Matt Wuerker admittedly picks a bit of low-hanging fruit on this one, going for an obvious commentary on a ridiculous Trump blunder, but it beats hell out of the more obvious, less detailed wisecracks involving a Sharpie and harking back to Dear Leader’s ridiculous re-drawing of a weather map.
Both play upon the fact that the President of the United States could not point out his hometown on a map or find his ass with both hands, but Wuerker’s re-draw of the famous Saul Steinberg New Yorker cover brings in the arrogance factor, which is critical.
That is, the Sharpie/Weather Map incident was an example of Trump trying to cover a blunder, and perhaps reminiscent of the bullshit stories he told professors when he hadn’t turned in a paper.
But this is prideful ignorance.
In the wake of his declaration that the Kansas City Chiefs play in the other, smaller, less significant and, by the way, wrong Kansas City, his fans were quick to insist that everybody thinks Kansas City is in Kansas.
Which, first of all, they don’t. A lot of folks can find their way around on a map …
… though, dear lord there’s evidence that plenty of them can’t, and the authors of the OpEd piece accompanying this map noted that the less people were able to find Ukraine on a map the more likely they were to favor military intervention there.
Two points: One is that there are a lot of well-placed points on this map, so let’s not completely despair.
The other point is that I think all polling should include some qualifying questions, and it would be wonderful if the first Democratic/Republican Debate began with a huge blank world map unfurling behind the candidates.
It’s probably not interesting to know if the candidate can find Diego Garcia on a map or remember which one is Paraguay and which one is Uruguay, but, yes, it’s fair to know who, besides Mary Louise Kelly, can distinguish Ukraine from Bangladesh.
And, by the way, we have a military base on Diego Garcia that keeps a watch on the Persian Gulf, so, if you’re going to potentially put our kids in harm’s way, you should know roughly where the island is, even if you actually pick out the Seychelles or Maldives instead.
Whether that same reasoning applies to picking out the wrong Kansas City is debatable, I suppose, but it won’t be debated: As Matt Davies suggests, the Republicans will simply shift things around to make Dear Leader’s guess correct.
Davies point, I think, having more to do with inviting foreign countries to participate in our elections than domestic geography blunders, though both Jennifer Rubin and, in his essay as well as cartoon, Clay Jones make the point that having a prideful nitwit, or witnit, in the Oval Office is not a good thing.
Rubin suggests that perhaps Democrats should make a campaign point of Trump’s astonishing incompetence, which in turn fits in with Bill Maher’s recommendation that the Democrats stop acting like they’re in a high school mock debate and begin to fight back as if it actually mattered.
Like that’s gonna happen.
Meanwhile, the major media have their knickers in knots this morning because it turns out that the Iowa Caucus didn’t snap to and report in on broadcast deadlines.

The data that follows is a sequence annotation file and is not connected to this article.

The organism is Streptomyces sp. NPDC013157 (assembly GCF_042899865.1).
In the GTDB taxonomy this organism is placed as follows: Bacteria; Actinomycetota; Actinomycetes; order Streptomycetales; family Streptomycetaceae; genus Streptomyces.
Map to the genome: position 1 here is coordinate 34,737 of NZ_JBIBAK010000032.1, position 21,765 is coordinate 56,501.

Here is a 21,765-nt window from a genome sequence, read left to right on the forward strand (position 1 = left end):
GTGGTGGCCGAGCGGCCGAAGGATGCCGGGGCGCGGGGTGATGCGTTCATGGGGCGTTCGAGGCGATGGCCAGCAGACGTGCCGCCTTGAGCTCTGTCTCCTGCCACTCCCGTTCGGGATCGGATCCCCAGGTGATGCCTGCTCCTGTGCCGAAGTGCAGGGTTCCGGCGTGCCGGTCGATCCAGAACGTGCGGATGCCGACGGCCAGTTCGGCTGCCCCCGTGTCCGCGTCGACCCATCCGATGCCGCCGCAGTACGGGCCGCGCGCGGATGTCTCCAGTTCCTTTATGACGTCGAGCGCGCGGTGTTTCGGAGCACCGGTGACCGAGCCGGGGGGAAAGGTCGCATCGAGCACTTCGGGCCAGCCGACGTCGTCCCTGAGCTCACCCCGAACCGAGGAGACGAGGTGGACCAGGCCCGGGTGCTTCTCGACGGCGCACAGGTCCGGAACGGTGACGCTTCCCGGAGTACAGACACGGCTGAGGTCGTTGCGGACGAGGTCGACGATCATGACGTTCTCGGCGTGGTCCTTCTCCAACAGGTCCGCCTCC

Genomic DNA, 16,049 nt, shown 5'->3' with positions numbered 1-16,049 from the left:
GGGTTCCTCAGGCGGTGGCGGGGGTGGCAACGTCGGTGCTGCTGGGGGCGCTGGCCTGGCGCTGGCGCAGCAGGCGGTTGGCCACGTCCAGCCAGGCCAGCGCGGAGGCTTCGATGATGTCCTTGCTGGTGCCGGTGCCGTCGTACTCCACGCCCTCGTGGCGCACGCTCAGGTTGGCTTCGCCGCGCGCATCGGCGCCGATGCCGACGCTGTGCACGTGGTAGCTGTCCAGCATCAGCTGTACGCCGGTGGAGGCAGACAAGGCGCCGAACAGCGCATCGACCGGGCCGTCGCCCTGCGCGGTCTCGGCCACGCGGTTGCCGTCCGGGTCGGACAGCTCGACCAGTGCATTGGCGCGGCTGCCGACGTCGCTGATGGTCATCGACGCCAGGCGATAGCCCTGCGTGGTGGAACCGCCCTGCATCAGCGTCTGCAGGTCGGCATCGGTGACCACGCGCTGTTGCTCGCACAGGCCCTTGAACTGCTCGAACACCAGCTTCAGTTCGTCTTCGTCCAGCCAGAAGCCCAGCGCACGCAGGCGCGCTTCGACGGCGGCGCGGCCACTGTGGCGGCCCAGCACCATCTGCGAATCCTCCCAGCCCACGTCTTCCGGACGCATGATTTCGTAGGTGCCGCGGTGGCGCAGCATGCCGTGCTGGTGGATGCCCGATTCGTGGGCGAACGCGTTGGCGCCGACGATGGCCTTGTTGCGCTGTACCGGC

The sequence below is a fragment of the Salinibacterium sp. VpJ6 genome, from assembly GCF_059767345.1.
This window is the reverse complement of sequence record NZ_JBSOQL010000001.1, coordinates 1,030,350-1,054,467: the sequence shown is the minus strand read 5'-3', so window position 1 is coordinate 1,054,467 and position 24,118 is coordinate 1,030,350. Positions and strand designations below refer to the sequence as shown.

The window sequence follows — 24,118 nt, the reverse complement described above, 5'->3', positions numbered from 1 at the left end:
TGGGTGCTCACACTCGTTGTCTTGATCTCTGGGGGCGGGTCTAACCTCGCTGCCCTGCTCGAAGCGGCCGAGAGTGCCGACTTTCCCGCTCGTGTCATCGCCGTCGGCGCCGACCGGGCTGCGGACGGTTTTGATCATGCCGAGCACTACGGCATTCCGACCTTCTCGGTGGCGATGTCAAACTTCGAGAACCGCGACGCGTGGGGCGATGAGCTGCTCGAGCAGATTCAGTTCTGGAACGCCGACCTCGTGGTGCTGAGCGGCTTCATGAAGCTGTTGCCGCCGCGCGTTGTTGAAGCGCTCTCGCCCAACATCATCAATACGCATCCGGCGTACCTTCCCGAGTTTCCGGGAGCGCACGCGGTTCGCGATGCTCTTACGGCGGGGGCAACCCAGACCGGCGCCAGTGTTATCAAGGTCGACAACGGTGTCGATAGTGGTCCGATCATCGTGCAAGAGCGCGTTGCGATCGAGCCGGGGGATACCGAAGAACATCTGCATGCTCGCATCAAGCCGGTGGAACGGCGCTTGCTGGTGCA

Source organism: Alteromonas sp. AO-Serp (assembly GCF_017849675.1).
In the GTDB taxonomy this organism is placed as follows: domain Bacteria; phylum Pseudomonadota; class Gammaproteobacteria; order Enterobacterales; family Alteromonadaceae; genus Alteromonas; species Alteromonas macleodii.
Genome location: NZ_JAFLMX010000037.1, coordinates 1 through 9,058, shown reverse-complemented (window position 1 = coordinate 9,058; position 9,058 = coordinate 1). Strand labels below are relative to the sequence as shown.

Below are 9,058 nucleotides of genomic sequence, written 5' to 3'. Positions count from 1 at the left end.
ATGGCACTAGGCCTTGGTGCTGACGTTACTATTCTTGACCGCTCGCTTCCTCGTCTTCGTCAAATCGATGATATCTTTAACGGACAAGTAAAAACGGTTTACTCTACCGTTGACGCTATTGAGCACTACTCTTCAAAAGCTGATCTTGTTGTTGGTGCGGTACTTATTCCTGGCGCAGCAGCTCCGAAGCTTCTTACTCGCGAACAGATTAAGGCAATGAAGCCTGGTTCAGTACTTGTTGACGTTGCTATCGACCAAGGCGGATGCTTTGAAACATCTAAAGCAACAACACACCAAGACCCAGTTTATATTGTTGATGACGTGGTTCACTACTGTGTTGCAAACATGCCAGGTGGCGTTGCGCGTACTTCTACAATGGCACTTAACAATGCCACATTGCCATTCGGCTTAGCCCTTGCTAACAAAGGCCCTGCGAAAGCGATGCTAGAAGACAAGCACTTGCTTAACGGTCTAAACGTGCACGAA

I’ve been to a caucus in Maine and so my expectations were lower, but, then again, they weren’t covering their first election either and I have no idea why they thought it would be different than it was.
What I know is that I flipped over at 8:30, which was when they promised the first results, and it appeared that Wolf Blitzer intended to count every Iowan himself and, without knowing the exact population of Iowa or what percent of them participate in caucuses, it seemed like going to bed would not cause me to miss anything.
But when I got up and went online this morning, boy, were the media folks mad at those Iowans for not Doing It Right.
Nobody actually said, “Dance, monkeys, dance!” but CNN was particularly upset with them, posting a piece quoting former DNC Chairman Terry MacAuliffe:
“They’re undemocratic processes. People don’t have time to go spend the time like you heard today,” McAuliffe said, arguing that instead Americans should “go vote, pull the curtain, close it vote and leave. That is a democratic way.”
I’ve heard that before. Maine used to have Town Meeting Day in which schools and businesses all closed so that everyone could go to Town Meeting and plan the next year’s budget, line by line.
Then they stopped closing schools and businesses, which made Town Meeting something that only people who really cared could go to.
At which point they began to complain that only people who understood the budget and had thought about it had any input and that people with no idea what the hell was going on should be able to take three minutes to vote for it or against it or whatever.
‘Cause that’s more democratic.
Meanwhile, the people in Iowa who have paid attention will eventually get their say, but it’s not good television and bad television is bad business.
What’s good for ratings is good for America.
Meanwhile, in defense of something
Bernie is doing well in the polls and may have done well in the caucuses, but he gets no respect from the Democratic Party and cartoonists are leaping to his defense:
Which should encourage Sanders supporters, except that only Rob Rogers is a progressive, while Benson and Kelley are firmly conservative.
I suspect they’d have cheered for Michael Dukakis or George McGovern to win the nomination, too. And, lest we forget, Dear Leader was poking around in Ukraine for dirt, not in Vermont.
Though, given his map skills, he may have thought he was poking around in Vermont.
Still, when the opposition offers to help select your candidate, a little suspicion is warranted.